import puppeteer from "@cloudflare/puppeteer";

export default {
    async fetch(request: Request, env: Env): Promise<Response> {
        const { searchParams } = new URL(request.url);
        let url = searchParams.get("url");
        let img: Buffer;
        if (url) {
            const browser = await puppeteer.launch(env.MYBROWSER);
            const page = await browser.newPage();
            await page.goto(url);
            img = (await page.screenshot()) as Buffer;
            await browser.close();
            return new Response(img, {
                headers: {
                    "content-type": "image/jpeg",
        } else {
            return new Response(
                "Please add the ?url= parameter"

That’s it, no more steps. This Worker instantiates a browser using Puppeteer, opens a new page, navigates to whatever you put in the “url” parameter, takes a screenshot of the page, closes the browser, and responds with the JPEG image of the screenshot. It can’t get any easier to get started with the Browser Rendering API.

Run npx wrangler dev –remote to test it and npx wrangler publish when you’re done.

Workers Browser Rendering API enters open beta

You can explore the entire Puppeteer API and implement other functionality and logic from here. And, because it’s Workers, you can add other developer products to your code. You might need a relational database, or a KV store to cache your screenshots, or an R2 bucket to archive your crawled pages and assets, or maybe use a Durable Object to keep your browser instance alive and share it with multiple requests, or queues to handle your jobs asynchronous, we have all of this and more.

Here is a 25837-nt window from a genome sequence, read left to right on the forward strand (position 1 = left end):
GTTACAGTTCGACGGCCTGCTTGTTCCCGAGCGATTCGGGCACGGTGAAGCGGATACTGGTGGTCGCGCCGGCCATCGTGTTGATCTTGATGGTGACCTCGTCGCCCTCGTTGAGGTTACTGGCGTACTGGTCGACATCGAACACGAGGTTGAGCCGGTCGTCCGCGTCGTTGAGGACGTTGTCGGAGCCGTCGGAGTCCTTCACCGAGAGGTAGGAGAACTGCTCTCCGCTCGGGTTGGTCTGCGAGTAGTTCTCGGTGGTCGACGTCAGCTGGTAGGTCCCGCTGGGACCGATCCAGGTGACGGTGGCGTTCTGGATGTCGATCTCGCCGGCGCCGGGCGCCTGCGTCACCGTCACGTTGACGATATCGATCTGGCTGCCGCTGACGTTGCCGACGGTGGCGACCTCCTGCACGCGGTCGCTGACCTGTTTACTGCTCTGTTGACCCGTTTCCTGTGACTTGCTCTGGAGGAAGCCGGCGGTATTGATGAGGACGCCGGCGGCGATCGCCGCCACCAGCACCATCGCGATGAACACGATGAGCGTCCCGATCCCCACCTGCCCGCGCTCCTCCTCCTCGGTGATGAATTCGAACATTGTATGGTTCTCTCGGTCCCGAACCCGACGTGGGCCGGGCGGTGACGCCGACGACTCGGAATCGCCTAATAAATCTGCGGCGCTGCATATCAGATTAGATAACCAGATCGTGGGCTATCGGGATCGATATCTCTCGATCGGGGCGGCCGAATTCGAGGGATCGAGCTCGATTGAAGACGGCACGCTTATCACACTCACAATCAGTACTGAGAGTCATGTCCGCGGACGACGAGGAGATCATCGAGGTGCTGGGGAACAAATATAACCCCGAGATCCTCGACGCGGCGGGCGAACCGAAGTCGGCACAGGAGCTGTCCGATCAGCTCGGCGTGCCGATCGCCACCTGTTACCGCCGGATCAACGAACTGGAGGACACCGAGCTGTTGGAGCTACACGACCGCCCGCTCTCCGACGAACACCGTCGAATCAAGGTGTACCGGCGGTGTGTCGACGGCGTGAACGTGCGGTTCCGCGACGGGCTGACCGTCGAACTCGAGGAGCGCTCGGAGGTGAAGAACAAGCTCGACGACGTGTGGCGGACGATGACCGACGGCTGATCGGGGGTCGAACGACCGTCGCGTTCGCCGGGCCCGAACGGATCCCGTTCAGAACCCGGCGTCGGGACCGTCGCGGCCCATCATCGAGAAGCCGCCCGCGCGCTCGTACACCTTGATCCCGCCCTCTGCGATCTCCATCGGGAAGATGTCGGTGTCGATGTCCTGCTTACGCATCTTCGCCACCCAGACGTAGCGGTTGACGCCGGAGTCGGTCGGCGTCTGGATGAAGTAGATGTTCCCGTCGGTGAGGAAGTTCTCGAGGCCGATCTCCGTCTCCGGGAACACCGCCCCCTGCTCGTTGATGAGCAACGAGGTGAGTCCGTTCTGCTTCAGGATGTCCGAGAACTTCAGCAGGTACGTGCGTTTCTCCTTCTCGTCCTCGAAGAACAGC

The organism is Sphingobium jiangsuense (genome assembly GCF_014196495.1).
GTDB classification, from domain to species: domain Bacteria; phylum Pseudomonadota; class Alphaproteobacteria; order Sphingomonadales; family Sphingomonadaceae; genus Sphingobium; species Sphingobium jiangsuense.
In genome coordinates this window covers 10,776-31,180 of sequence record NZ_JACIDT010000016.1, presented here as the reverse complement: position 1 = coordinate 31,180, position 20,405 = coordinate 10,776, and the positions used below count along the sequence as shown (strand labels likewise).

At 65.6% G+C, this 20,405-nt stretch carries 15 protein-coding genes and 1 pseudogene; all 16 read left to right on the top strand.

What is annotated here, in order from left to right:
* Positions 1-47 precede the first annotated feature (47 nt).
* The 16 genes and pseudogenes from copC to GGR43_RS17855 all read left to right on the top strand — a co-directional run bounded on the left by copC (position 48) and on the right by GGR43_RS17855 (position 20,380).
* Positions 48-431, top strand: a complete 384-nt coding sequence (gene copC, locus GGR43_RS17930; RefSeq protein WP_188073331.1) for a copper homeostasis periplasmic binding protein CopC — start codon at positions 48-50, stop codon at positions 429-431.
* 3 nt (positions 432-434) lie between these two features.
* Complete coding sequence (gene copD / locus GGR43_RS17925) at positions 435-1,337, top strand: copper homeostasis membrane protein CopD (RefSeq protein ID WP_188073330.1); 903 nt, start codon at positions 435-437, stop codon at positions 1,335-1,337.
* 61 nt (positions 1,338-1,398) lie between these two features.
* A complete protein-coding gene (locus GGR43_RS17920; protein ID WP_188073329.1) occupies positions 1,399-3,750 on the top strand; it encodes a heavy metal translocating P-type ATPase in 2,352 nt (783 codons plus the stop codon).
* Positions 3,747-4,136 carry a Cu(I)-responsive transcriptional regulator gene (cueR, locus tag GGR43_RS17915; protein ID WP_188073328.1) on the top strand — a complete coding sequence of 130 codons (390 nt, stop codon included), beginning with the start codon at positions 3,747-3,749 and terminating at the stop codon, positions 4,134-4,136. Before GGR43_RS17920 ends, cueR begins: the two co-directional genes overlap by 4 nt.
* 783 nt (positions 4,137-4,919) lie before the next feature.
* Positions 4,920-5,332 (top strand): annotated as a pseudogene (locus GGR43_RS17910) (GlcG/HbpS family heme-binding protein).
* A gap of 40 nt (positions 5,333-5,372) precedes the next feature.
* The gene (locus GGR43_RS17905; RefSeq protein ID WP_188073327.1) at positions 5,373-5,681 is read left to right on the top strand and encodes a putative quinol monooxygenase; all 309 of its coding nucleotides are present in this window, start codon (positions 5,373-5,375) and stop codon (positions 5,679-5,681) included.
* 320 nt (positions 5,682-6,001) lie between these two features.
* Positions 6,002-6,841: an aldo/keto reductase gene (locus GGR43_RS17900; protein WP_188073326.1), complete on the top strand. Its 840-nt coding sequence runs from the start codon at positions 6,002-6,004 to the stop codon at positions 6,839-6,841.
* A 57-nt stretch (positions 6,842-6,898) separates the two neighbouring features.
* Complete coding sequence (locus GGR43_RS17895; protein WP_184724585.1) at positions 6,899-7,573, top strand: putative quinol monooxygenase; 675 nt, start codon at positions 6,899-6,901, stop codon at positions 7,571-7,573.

You can also find this and other examples of how to use Browser Rendering in the Developer Documentation.

How do we use Browser Rendering

Dogfooding our products is one of the best ways to test and improve them, and in some cases, our internal needs dictate or influence our roadmap. Workers Browser Rendering is a good example of that; it was born out of our necessities before we realized it could be a product. We’ve been using it extensively for things like taking screenshots of pages for social sharing or dashboards, testing web software in CI, or gathering page load performance metrics of our applications.

But there’s one product we’ve been using to stress test and push the limits of the Browser Rendering API and drive the engineering sprints that brought us to open the beta to our customers today: The Cloudflare Radar URL Scanner.

Workers Browser Rendering API enters open beta

The URL Scanner scans any URL and compiles a full report containing technical, performance, privacy, and security details about that page. It’s processing thousands of scans per day currently. It was built on top of Workers and uses a combination of the Browser Rendering APIs with Puppeteer to create enriched HAR archives and page screenshots, Durable Objects to reuse browser instances, Queues to handle customers’ load and execute jobs asynchronously, and R2 to store the final reports.

This tool will soon have its own “how we built it” blog. Still, we wanted to let you know about it now because it is a good example of how you can build sophisticated applications using Browser Rendering APIs at scale starting today.

Future plans

The team will keep improving the Browser Rendering API, but a few things are worth mentioning today.

First, we are looking into upstreaming the changes in our Puppeteer fork to the main project so that using the official library with the Cloudflare Workers Browser Rendering API becomes as easy as a configuration option.

Second, one of the reasons why we decided to expose the DevTools protocol bare naked in the Worker binding is so that it can support other browser instrumentalization libraries in the future. Playwright is a good example of another popular library that developers want to use.

And last, we are also keeping an eye on and testing WebDriver BiDi, a “new standard browser automation protocol that bridges the gap between the WebDriver Classic and CDP (DevTools) protocols.” Click here to know more about the status of WebDriver BiDi.

Final words

The Workers Browser Rendering API enters open beta today. We will gradually be enabling the customers in the wait list in batches and sending them emails. We look forward to seeing what you will be building with it and want to hear from you.

As usual, you can talk to us on our Developers Discord or the Community forum; the team will be listening.

Source:: CloudFlare